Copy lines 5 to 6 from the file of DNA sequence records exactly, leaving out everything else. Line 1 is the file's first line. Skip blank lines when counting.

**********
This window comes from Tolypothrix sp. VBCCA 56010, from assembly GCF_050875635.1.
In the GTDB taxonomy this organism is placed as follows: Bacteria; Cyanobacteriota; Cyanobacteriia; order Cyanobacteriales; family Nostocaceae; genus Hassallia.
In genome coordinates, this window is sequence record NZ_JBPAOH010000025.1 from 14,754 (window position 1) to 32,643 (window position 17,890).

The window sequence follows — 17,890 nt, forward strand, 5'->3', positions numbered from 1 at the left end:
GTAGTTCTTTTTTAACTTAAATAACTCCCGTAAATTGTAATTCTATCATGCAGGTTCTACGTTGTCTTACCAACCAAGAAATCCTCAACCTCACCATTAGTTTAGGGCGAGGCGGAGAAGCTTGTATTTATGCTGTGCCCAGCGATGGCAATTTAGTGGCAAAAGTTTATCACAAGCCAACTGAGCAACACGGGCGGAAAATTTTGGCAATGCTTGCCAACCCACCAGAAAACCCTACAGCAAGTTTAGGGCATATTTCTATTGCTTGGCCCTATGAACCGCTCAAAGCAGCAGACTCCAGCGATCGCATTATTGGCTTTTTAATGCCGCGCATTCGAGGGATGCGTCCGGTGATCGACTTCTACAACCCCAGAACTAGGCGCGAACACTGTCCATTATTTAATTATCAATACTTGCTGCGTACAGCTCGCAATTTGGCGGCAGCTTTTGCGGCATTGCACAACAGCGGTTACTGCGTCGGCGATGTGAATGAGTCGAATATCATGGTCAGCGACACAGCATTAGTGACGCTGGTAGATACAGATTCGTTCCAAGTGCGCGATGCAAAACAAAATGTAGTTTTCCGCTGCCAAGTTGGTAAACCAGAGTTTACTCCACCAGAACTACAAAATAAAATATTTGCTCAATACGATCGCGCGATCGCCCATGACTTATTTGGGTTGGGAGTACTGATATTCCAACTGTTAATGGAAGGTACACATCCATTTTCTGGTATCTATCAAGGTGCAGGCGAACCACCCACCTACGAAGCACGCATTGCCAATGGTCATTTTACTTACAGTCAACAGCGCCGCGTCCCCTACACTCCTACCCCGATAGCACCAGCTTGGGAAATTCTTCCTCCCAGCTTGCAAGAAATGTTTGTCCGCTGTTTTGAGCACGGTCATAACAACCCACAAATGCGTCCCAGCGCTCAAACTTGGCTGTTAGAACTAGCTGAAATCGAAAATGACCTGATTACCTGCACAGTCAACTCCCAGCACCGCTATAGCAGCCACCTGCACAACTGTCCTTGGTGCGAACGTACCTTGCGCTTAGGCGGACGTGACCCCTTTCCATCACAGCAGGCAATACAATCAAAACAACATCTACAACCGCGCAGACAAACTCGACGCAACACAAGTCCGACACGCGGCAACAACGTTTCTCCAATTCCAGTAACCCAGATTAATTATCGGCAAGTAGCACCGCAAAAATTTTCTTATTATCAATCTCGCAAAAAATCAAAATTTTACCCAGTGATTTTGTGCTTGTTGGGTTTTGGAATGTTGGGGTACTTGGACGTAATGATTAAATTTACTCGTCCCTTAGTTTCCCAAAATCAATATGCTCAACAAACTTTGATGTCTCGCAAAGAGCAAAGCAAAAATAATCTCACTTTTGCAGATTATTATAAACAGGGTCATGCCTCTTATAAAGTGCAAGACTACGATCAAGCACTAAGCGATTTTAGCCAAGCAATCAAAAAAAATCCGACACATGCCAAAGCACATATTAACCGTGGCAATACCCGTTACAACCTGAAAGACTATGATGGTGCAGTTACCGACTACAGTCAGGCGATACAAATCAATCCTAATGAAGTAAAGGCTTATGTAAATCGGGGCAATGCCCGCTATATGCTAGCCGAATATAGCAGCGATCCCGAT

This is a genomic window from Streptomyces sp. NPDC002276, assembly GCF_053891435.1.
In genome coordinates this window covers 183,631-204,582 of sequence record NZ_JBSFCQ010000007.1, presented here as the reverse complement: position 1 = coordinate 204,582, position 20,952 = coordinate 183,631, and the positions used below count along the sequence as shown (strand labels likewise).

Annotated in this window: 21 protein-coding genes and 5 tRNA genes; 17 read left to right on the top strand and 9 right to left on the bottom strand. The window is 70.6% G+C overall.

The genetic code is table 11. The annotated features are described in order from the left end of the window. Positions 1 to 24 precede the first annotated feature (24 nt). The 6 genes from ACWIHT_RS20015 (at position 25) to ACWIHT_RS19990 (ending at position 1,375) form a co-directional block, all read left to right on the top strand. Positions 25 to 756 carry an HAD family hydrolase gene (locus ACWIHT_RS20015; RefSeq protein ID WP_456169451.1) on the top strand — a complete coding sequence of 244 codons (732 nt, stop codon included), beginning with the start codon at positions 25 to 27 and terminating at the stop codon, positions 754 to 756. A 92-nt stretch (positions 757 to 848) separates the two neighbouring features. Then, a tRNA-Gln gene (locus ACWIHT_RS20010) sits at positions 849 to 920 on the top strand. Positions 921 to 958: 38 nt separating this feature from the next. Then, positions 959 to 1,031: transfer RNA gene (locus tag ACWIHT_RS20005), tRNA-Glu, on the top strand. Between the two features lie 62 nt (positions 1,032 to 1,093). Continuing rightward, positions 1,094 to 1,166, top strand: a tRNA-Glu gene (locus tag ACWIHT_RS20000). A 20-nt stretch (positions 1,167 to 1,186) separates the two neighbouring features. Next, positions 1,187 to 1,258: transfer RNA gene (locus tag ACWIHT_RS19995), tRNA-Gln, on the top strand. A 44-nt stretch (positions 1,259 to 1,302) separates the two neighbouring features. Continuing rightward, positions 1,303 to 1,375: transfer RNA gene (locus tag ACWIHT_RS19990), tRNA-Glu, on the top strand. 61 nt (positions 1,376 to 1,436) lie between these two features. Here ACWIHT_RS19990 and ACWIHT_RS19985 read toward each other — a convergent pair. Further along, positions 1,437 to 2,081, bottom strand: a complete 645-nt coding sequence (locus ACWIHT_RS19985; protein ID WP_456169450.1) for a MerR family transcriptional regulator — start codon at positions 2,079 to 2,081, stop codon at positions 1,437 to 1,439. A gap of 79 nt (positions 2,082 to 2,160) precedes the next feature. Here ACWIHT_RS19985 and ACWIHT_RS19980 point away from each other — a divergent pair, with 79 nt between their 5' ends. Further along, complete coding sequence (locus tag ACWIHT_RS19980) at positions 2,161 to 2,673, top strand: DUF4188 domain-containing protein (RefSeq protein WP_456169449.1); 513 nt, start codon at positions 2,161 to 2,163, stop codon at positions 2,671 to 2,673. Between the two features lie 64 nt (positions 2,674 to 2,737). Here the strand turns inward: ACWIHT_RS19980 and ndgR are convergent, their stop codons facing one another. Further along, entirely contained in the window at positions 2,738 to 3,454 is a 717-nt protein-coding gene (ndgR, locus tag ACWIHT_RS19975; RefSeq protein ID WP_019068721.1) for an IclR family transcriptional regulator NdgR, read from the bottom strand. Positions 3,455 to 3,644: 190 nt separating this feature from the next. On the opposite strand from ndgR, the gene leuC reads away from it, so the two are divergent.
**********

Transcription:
GTAGTTCTTTTTTAACTTAAATAACTCCCGTAAATTGTAATTCTATCATGCAGGTTCTACGTTGTCTTACCAACCAAGAAATCCTCAACCTCACCATTAGTTTAGGGCGAGGCGGAGAAGCTTGTATTTATGCTGTGCCCAGCGATGGCAATTTAGTGGCAAAAGTTTATCACAAGCCAACTGAGCAACACGGGCGGAAAATTTTGGCAATGCTTGCCAACCCACCAGAAAACCCTACAGCAAGTTTAGGGCATATTTCTATTGCTTGGCCCTATGAACCGCTCAAAGCAGCAGACTCCAGCGATCGCATTATTGGCTTTTTAATGCCGCGCATTCGAGGGATGCGTCCGGTGATCGACTTCTACAACCCCAGAACTAGGCGCGAACACTGTCCATTATTTAATTATCAATACTTGCTGCGTACAGCTCGCAATTTGGCGGCAGCTTTTGCGGCATTGCACAACAGCGGTTACTGCGTCGGCGATGTGAATGAGTCGAATATCATGGTCAGCGACACAGCATTAGTGACGCTGGTAGATACAGATTCGTTCCAAGTGCGCGATGCAAAACAAAATGTAGTTTTCCGCTGCCAAGTTGGTAAACCAGAGTTTACTCCACCAGAACTACAAAATAAAATATTTGCTCAATACGATCGCGCGATCGCCCATGACTTATTTGGGTTGGGAGTACTGATATTCCAACTGTTAATGGAAGGTACACATCCATTTTCTGGTATCTATCAAGGTGCAGGCGAACCACCCACCTACGAAGCACGCATTGCCAATGGTCATTTTACTTACAGTCAACAGCGCCGCGTCCCCTACACTCCTACCCCGATAGCACCAGCTTGGGAAATTCTTCCTCCCAGCTTGCAAGAAATGTTTGTCCGCTGTTTTGAGCACGGTCATAACAACCCACAAATGCGTCCCAGCGCTCAAACTTGGCTGTTAGAACTAGCTGAAATCGAAAATGACCTGATTACCTGCACAGTCAACTCCCAGCACCGCTATAGCAGCCACCTGCACAACTGTCCTTGGTGCGAACGTACCTTGCGCTTAGGCGGACGTGACCCCTTTCCATCACAGCAGGCAATACAATCAAAACAACATCTACAACCGCGCAGACAAACTCGACGCAACACAAGTCCGACACGCGGCAACAACGTTTCTCCAATTCCAGTAACCCAGATTAATTATCGGCAAGTAGCACCGCAAAAATTTTCTTATTATCAATCTCGCAAAAAATCAAAATTTTACCCAGTGATTTTGTGCTTGTTGGGTTTTGGAATGTTGGGGTACTTGGACGTAATGATTAAATTTACTCGTCCCTTAGTTTCCCAAAATCAATATGCTCAACAAACTTTGATGTCTCGCAAAGAGCAAAGCAAAAATAATCTCACTTTTGCAGATTATTATAAACAGGGTCATGCCTCTTATAAAGTGCAAGACTACGATCAAGCACTAAGCGATTTTAGCCAAGCAATCAAAAAAAATCCGACACATGCCAAAGCACATATTAACCGTGGCAATACCCGTTACAACCTGAAAGACTATGATGGTGCAGTTACCGACTACAGTCAGGCGATACAAATCAATCCTAATGAAGTAAAGGCTTATGTAAATCGGGGCAATGCCCGCTATATGCTAGCCGAATATAGCAGCGATCCCGAT

This is a genomic window from Streptomyces sp. NPDC002276, assembly GCF_053891435.1.